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Sports Then and Now



Losers No More: The Rise of the New Orleans Saints 12

Posted on February 03, 2010 by Dean Hybl
Hall of Fame running back and quarterback Gary Cuozzo were members of the originals Saints.

Hall of Fame running back Jim Taylor and quarterback Gary Cuozzo were members of the originals Saints.

On the first play in New Orleans Saints history, rookie John Gilliam returned a kickoff 94 yards against the Los Angeles Rams for the first touchdown in franchise history. Little did anyone watching that game on September 17, 1967 know that it would take 43 years before the promise of that opening day would culminate with an appearance in football’s grandest game.

The road from opening kickoff to Super Bowl XLIV has been long and full of disappointment, but much like the city it represents, the Saints have withstood  every trial and now are just one victory from being crowned Super Bowl Champions.

Despite the opening fireworks, that opening game did provide a glimpse into what was in store for Saints fans. The Rams recovered to hold the Saints to just two field goals the rest of the way while coming back for a 27-13 victory.

The Saints won three games during their opening season with their first win coming in the eighth week of the season against the Philadelphia Eagles.

During the early years, the Saints were a haven for “has beens” and “never weres”.

The opening roster included a pair of future Hall of Famers in Jim Taylor and Doug Atkins, but both players were at the end of their careers and only shells of their former selves. Read the rest of this entry →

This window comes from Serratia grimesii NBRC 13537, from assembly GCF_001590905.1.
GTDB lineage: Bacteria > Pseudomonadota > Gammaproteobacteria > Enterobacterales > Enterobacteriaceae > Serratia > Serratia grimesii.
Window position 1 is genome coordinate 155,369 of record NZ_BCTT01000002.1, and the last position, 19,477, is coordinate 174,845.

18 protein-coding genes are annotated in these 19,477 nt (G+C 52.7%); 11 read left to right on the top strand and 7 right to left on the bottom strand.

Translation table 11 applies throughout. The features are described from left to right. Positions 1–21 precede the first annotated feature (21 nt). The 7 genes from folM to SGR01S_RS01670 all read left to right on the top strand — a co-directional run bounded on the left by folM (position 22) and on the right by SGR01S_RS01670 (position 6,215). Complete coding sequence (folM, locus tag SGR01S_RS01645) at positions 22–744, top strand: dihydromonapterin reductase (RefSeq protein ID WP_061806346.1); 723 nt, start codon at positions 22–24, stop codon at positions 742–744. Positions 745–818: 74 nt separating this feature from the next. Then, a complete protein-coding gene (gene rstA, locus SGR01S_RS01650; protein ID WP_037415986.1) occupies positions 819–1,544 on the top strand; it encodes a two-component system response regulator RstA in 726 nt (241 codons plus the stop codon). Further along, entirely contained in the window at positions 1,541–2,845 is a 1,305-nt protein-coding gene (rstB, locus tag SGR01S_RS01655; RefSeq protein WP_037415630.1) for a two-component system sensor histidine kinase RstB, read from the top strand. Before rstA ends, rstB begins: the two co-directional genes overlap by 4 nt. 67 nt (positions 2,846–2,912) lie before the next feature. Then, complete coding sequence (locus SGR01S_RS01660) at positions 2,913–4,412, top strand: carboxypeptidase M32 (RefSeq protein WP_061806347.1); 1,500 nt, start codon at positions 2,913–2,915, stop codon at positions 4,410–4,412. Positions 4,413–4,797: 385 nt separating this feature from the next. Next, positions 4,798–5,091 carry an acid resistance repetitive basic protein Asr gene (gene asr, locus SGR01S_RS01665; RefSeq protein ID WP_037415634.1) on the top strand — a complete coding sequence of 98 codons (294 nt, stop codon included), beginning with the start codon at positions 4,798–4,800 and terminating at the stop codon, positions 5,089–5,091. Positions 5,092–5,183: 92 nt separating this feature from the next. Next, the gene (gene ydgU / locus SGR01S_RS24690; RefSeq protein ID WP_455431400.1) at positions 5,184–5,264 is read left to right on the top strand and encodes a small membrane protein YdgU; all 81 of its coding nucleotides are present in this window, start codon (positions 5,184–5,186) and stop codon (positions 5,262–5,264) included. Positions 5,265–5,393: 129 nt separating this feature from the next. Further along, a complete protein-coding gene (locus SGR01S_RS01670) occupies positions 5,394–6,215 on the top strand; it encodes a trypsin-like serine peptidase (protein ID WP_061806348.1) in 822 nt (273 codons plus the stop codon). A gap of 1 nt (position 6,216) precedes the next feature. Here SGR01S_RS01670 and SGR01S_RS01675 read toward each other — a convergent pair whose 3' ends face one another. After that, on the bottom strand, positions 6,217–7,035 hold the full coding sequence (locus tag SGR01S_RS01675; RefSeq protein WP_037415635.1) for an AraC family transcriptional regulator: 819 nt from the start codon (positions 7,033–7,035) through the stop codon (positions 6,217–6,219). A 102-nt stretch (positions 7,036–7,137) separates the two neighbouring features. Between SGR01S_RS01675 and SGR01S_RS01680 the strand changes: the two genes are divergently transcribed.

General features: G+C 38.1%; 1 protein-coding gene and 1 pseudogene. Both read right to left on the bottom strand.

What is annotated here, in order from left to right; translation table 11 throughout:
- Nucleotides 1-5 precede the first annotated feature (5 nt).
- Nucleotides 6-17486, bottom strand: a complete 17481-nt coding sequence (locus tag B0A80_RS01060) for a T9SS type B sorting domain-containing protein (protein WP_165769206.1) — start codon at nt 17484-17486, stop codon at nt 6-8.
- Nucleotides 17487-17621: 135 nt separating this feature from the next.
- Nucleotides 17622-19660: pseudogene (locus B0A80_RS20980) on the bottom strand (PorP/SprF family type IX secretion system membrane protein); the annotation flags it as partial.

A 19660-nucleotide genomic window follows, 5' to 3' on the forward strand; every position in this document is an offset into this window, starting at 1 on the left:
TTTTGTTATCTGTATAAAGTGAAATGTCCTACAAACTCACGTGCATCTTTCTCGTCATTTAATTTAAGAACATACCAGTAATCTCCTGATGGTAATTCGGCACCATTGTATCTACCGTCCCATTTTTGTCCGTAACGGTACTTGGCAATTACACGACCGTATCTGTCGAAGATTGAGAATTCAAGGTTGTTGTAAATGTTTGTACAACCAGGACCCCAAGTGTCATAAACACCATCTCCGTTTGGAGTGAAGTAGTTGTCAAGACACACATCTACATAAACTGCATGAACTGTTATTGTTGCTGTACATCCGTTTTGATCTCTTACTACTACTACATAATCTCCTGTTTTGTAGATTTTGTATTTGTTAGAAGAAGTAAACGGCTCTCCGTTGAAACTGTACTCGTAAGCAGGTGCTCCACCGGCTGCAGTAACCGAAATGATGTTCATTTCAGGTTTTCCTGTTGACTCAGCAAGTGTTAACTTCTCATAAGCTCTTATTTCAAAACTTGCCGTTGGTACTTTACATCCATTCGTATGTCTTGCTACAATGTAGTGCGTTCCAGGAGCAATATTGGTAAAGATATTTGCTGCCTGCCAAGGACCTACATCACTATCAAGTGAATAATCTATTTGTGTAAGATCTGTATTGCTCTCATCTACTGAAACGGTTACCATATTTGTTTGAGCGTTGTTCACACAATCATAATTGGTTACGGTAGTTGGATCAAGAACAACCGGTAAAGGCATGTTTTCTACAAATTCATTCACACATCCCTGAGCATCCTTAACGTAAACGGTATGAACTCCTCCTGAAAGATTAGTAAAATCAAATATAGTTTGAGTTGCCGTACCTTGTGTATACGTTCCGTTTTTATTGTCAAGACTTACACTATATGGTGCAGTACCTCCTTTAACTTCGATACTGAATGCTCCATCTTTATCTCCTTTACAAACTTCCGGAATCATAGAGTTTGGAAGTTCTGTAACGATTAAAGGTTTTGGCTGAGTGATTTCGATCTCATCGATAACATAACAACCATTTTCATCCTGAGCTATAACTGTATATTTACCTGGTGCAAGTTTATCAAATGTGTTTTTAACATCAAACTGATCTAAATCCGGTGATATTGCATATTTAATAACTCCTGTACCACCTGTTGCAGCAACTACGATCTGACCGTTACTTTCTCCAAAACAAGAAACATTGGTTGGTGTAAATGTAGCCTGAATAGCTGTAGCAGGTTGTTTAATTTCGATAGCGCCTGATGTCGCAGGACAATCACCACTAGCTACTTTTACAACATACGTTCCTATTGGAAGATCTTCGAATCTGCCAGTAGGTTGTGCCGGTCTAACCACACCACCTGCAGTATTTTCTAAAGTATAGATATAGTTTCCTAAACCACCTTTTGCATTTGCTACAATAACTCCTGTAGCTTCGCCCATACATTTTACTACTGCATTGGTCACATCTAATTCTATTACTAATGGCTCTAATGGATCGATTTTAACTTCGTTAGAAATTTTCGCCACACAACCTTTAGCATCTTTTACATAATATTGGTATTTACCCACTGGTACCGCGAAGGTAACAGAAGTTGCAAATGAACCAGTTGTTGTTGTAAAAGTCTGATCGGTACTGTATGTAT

• Vintage Athlete of the Month

    • Rusty Staub: A Man For All Ages
      April 8, 2024 | 1:26 pm
      Rusty Staub

      The Sports Then and Now Vintage Athlete of the Month is a former major league baseball player who came into the game as a teenager and stayed until he was in his 40s. In between, Rusty Staub put up a solid career that was primarily spent on expansion or rebuilding teams.

      Originally signed by the Colt .45s at age 17, he made his major league debut as a 19-year old rookie and became only the second player in the modern era to play in more than 150 games as a teenager.

      Though he hit only .224 splitting time between first base and rightfield, Staub did start building a foundation that would turn him into an All-Star by 1967 when he finished fifth in the league with a .333 batting average.

      Read more »

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